A settlement in a lawsuit filed against a New York-based retailer for alleged pregnancy discrimination is awaiting a judge’s approval before becoming final. The Equal Employment Opportunity Commission (EEOC) filed suit against dELiA*s on behalf of two former employees who allege that they were harassed and fired because they became pregnant. The proposed settlement, totaling $75,000, includes compensatory damages, back pay, and attorney’s fees.
dELiA*s is a “multi-channel retail company” with two “lifestyle brands.” It operates dELiA*s store locations in shopping malls around the country, with teenage girls as the target market. The two women represented by the EEOC are Nicole Young and Mallory Martin. Both worked at the store location at Lehigh Valley Mall in Whitehall Township, Pennsylvania. Young worked as a “Fashion Representative,” and Martin was a “Co-Manager.”
According to the EEOC’s complaint, Martin informed both the store manager and district manager that she was pregnant in February or March 2010. One to two weeks later, Young told the store manager of her pregnancy. Both women allege that they began to experience harassment from other employees at the store after their announcements. Martin reportedly complained to the district manager in June 2010, specifically citing harassment by the store manager. That same month, Young allegedly made an anonymous complaint to the district manager regarding harassment at the store.
Both women claimed that they received constant questioning regarding “their ability to perform their jobs because they were pregnant.” Martin was allegedly forced to take early maternity leave. Young alleged that she was encouraged to take a leave of absence, and that she was required to provide medical records to demonstrate her ability to continue performing her job duties. She also alleged that, even though store management had granted a request for a “lifting modification” in her job duties prior to her pregnancy, a similar modification was denied during her pregnancy. Finally, according to Young and the EEOC, she was discharged by the store due to the pregnancy and in retaliation for complaining about the harassment.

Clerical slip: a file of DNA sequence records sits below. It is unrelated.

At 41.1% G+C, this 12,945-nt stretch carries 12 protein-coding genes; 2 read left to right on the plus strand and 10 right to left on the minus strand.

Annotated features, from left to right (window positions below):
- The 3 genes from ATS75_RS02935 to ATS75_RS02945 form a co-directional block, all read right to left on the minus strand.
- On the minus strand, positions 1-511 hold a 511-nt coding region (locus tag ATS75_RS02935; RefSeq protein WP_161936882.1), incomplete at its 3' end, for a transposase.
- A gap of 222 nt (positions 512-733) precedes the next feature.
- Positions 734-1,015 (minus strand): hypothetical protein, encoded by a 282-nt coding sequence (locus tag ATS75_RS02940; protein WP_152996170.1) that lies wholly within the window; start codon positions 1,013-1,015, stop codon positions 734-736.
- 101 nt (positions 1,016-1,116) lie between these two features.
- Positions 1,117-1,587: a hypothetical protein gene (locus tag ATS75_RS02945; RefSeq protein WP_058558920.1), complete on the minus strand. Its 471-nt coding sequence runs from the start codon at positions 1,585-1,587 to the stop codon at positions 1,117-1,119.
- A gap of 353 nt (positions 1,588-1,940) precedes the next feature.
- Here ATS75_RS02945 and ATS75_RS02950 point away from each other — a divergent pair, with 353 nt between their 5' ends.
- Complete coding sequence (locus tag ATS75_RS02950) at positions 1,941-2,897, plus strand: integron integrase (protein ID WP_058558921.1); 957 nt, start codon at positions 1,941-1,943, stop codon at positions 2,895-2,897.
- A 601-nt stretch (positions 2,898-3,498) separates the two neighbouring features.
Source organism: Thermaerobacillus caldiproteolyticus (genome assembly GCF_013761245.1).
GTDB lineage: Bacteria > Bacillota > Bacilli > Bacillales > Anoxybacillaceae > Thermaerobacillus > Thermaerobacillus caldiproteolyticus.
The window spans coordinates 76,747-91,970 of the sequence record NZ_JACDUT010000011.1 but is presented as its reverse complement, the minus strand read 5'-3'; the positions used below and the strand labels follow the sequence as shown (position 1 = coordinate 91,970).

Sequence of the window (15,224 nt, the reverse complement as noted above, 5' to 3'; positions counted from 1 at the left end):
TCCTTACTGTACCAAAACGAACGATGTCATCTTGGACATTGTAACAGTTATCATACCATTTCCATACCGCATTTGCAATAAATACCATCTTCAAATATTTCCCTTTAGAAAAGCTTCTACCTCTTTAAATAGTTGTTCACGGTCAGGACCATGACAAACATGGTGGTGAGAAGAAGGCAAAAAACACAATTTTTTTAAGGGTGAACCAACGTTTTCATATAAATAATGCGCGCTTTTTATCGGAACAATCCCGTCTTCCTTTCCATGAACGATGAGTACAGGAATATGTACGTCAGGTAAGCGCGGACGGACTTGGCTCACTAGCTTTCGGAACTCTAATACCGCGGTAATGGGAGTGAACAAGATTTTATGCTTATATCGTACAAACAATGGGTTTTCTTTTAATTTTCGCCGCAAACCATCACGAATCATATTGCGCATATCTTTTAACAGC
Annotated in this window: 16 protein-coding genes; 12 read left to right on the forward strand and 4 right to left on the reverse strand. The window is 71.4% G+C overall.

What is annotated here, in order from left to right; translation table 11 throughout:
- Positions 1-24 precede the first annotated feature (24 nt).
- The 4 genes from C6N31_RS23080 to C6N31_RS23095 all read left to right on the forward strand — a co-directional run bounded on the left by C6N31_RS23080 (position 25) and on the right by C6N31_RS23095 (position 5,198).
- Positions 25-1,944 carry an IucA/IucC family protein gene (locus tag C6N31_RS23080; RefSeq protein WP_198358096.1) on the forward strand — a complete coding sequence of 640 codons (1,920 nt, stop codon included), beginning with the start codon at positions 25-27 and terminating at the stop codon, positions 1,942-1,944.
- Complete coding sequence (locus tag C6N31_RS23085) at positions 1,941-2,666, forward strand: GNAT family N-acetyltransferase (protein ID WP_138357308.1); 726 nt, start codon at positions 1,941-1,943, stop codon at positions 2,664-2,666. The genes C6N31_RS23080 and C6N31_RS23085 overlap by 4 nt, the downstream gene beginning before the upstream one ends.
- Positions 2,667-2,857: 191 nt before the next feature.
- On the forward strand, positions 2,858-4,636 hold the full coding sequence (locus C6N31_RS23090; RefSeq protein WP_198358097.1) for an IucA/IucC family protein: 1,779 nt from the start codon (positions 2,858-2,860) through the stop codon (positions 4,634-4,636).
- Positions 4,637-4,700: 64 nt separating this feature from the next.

Young and Martin complained to the EEOC, which filed suit on their behalf in the U.S. District Court for the Eastern District of Pennsylvania on September 22, 2011. The suit alleges pregnancy discrimination and retaliation in violation of Title VII of the Civil Rights Act of 1964. It requests unspecified damages, including back pay and other losses for Martin and Young. The parties filed a consent decree detailing their settlement agreement on July 3, 2012. Under the settlement, Young will receive $52,000 in compensatory damages, $6,000 in back pay, and $1,000 for attorney’s fees. Martin will receive $15,000 in compensatory damages and $1,000 in attorney’s fees.
Title VII of the federal Civil Rights Act prohibits employment discrimination based on gender and several other factors. State and municipal laws provide further protections against employment discrimination for workers in New York City. Pregnancy discrimination, according to these laws, is an unlawful form of gender discrimination.
The New York pregnancy discrimination lawyers at Phillips & Associates help safeguard the rights protected by anti-discrimination laws for both employees and job seekers. Contact us today online, or call (212) 248-7431 to schedule a free and confidential consultation.
Complaint (PDF), EEOC v. dELiA*s, Inc., U.S. District Court, Eastern District of Pennsylvania, September 22, 2011
Consent Decree (PDF), EEOC v. dELiA*s, Inc., U.S. District Court, Eastern District of Pennsylvania, July 3, 2012
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Proposed Legislation Would Increase Protections Against Pregnancy Discrimination, New York Employment Attorney Blog, May 22, 2012
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